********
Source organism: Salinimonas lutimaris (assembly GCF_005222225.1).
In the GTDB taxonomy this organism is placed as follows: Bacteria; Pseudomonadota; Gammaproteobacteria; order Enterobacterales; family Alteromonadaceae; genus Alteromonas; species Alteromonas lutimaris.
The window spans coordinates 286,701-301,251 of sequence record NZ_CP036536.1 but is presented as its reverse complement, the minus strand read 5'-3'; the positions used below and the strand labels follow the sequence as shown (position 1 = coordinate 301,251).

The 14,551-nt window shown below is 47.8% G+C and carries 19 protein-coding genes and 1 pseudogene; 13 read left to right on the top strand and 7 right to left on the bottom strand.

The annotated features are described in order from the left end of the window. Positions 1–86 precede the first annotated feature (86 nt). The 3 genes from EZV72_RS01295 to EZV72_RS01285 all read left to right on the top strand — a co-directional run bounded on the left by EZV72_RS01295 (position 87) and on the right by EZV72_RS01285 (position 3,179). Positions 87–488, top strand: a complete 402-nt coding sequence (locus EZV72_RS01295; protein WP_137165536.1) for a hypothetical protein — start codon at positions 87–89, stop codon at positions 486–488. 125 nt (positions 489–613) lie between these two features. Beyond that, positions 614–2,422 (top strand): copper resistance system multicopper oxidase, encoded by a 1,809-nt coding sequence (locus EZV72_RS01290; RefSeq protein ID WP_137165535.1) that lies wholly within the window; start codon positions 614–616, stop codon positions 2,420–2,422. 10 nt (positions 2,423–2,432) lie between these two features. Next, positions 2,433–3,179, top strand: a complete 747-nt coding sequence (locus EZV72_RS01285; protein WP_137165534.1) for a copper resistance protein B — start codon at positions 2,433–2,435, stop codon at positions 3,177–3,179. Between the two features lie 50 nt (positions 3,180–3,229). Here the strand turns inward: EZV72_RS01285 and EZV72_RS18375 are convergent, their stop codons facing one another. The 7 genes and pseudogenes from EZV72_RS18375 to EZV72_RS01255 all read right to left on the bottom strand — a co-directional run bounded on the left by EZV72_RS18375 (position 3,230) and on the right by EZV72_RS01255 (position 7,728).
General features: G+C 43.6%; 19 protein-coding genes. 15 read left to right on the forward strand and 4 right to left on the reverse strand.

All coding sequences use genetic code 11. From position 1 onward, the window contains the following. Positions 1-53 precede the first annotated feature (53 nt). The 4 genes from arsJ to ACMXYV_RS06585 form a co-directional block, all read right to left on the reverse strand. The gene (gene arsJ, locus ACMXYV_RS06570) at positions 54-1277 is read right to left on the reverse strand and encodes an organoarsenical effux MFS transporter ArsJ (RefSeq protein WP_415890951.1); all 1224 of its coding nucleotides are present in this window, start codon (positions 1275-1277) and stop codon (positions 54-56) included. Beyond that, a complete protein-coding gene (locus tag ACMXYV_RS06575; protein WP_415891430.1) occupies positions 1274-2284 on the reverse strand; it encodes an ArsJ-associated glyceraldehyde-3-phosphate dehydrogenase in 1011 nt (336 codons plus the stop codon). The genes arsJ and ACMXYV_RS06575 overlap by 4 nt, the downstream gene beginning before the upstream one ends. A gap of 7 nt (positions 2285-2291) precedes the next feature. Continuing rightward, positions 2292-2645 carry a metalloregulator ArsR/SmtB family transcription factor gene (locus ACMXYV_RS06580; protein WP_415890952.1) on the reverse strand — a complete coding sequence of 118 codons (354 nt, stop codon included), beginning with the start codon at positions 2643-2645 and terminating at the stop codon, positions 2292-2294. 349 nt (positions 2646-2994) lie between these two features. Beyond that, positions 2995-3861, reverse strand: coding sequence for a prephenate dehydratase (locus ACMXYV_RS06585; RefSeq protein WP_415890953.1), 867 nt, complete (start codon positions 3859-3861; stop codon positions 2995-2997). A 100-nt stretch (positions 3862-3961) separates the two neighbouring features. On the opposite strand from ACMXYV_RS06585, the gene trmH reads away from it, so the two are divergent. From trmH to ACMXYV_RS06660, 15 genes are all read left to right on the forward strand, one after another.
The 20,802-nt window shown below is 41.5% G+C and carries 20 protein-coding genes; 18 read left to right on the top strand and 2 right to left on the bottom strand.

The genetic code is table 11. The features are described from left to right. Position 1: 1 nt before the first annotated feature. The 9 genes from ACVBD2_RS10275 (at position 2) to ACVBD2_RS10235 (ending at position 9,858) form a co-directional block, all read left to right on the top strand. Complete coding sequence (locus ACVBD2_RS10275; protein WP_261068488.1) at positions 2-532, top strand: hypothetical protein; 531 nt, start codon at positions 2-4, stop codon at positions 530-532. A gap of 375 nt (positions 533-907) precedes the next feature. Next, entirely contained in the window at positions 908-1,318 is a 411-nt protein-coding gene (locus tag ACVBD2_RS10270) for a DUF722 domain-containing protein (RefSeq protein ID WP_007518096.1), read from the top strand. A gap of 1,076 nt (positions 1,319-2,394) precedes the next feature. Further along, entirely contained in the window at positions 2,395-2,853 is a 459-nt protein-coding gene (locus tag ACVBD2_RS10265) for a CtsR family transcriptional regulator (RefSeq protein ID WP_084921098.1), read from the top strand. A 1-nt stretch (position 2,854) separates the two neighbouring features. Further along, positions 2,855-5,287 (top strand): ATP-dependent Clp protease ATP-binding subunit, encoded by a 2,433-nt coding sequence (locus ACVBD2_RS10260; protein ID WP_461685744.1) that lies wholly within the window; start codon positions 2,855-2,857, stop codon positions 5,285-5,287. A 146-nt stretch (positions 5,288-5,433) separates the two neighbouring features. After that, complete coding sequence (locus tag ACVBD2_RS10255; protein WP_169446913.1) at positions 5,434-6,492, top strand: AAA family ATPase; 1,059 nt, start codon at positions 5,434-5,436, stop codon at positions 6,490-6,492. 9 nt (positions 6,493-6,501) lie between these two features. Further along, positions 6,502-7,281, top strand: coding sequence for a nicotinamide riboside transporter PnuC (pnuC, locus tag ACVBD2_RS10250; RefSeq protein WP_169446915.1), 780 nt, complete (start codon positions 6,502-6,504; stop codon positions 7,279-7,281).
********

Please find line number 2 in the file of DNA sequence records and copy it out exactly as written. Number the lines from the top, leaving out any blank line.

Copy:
In the GTDB taxonomy this organism is placed as follows: Bacteria; Pseudomonadota; Gammaproteobacteria; order Enterobacterales; family Alteromonadaceae; genus Alteromonas; species Alteromonas lutimaris.